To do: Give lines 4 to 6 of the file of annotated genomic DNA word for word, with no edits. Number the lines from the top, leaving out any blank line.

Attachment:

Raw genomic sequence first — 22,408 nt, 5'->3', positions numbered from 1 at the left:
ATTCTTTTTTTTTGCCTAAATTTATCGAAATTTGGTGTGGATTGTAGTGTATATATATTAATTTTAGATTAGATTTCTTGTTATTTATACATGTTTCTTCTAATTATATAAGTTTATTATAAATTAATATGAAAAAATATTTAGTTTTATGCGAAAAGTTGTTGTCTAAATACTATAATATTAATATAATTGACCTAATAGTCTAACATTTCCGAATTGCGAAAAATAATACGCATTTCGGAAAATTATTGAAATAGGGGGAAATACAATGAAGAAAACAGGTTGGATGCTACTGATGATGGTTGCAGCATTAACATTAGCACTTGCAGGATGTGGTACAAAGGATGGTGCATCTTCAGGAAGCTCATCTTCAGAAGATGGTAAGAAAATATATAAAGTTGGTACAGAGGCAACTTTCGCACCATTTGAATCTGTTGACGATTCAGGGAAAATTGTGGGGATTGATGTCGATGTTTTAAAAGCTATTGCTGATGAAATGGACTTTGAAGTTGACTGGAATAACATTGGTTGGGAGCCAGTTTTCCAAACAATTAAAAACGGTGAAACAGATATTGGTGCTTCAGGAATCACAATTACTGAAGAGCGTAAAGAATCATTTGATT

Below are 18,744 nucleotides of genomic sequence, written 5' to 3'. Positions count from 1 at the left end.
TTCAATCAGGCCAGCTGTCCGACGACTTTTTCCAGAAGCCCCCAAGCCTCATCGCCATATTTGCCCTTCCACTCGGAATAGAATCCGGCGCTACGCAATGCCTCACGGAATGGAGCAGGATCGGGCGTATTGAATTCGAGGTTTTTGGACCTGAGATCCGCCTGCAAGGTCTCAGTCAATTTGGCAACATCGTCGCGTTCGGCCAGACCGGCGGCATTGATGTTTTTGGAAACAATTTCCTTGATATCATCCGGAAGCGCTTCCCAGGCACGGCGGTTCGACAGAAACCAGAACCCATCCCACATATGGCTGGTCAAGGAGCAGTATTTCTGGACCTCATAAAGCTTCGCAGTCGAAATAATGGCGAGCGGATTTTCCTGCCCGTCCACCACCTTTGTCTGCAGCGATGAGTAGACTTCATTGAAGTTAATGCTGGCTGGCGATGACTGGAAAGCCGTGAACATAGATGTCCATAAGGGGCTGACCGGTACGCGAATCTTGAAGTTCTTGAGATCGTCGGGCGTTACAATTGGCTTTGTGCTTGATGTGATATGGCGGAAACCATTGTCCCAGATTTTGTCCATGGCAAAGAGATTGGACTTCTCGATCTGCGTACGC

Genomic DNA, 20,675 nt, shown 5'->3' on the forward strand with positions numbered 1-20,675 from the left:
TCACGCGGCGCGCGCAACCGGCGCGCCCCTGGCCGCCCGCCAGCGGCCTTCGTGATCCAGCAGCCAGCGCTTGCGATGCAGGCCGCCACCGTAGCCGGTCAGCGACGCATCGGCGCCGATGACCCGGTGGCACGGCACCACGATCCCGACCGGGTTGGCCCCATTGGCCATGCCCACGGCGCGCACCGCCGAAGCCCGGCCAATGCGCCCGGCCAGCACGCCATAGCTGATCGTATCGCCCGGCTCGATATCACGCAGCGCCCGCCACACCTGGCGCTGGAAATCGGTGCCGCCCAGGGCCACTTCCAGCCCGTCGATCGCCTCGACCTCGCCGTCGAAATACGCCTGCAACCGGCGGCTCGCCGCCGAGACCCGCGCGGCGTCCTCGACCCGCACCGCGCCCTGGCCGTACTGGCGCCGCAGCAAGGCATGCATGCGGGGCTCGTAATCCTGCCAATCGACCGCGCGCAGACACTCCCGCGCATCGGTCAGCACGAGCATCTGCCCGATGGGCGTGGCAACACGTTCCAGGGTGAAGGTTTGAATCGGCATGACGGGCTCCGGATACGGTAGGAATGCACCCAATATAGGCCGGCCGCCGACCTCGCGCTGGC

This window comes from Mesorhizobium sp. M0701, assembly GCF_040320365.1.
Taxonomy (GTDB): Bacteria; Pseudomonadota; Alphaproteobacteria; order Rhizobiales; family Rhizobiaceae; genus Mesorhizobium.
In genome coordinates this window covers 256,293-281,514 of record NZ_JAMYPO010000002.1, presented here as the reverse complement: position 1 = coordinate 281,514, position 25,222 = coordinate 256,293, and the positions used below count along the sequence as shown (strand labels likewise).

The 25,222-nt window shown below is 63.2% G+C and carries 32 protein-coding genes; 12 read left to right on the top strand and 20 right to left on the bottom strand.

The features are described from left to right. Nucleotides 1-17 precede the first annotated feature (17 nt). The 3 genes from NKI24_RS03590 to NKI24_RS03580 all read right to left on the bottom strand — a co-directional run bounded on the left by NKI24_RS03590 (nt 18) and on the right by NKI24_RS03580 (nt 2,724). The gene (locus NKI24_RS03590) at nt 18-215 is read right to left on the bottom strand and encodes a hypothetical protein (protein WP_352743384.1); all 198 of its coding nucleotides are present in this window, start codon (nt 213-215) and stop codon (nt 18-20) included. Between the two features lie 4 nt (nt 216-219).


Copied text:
TTCAATCAGGCCAGCTGTCCGACGACTTTTTCCAGAAGCCCCCAAGCCTCATCGCCATATTTGCCCTTCCACTCGGAATAGAATCCGGCGCTACGCAATGCCTCACGGAATGGAGCAGGATCGGGCGTATTGAATTCGAGGTTTTTGGACCTGAGATCCGCCTGCAAGGTCTCAGTCAATTTGGCAACATCGTCGCGTTCGGCCAGACCGGCGGCATTGATGTTTTTGGAAACAATTTCCTTGATATCATCCGGAAGCGCTTCCCAGGCACGGCGGTTCGACAGAAACCAGAACCCATCCCACATATGGCTGGTCAAGGAGCAGTATTTCTGGACCTCATAAAGCTTCGCAGTCGAAATAATGGCGAGCGGATTTTCCTGCCCGTCCACCACCTTTGTCTGCAGCGATGAGTAGACTTCATTGAAGTTAATGCTGGCTGGCGATGACTGGAAAGCCGTGAACATAGATGTCCATAAGGGGCTGACCGGTACGCGAATCTTGAAGTTCTTGAGATCGTCGGGCGTTACAATTGGCTTTGTGCTTGATGTGATATGGCGGAAACCATTGTCCCAGATTTTGTCCATGGCAAAGAGATTGGACTTCTCGATCTGCGTACGC

Genomic DNA, 20,675 nt, shown 5'->3' on the forward strand with positions numbered 1-20,675 from the left:
TCACGCGGCGCGCGCAACCGGCGCGCCCCTGGCCGCCCGCCAGCGGCCTTCGTGATCCAGCAGCCAGCGCTTGCGATGCAGGCCGCCACCGTAGCCGGTCAGCGACGCATCGGCGCCGATGACCCGGTGGCACGGCACCACGATCCCGACCGGGTTGGCCCCATTGGCCATGCCCACGGCGCGCACCGCCGAAGCCCGGCCAATGCGCCCGGCCAGCACGCCATAGCTGATCGTATCGCCCGGCTCGATATCACGCAGCGCCCGCCACACCTGGCGCTGGAAATCGGTGCCGCCCAGGGCCACTTCCAGCCCGTCGATCGCCTCGACCTCGCCGTCGAAATACGCCTGCAACCGGCGGCTCGCCGCCGAGACCCGCGCGGCGTCCTCGACCCGCACCGCGCCCTGGCCGTACTGGCGCCGCAGCAAGGCATGCATGCGGGGCTCGTAATCCTGCCAATCGACCGCGCGCAGACACTCCCGCGCATCGGTCAGCACGAGCATCTGCCCGATGGGCGTGGCAACACGTTCCAGGGTGAAGGTTTGAATCGGCATGACGGGCTCCGGATACGGTAGGAATGCACCCAATATAGGCCGGCCGCCGACCTCGCGCTGGC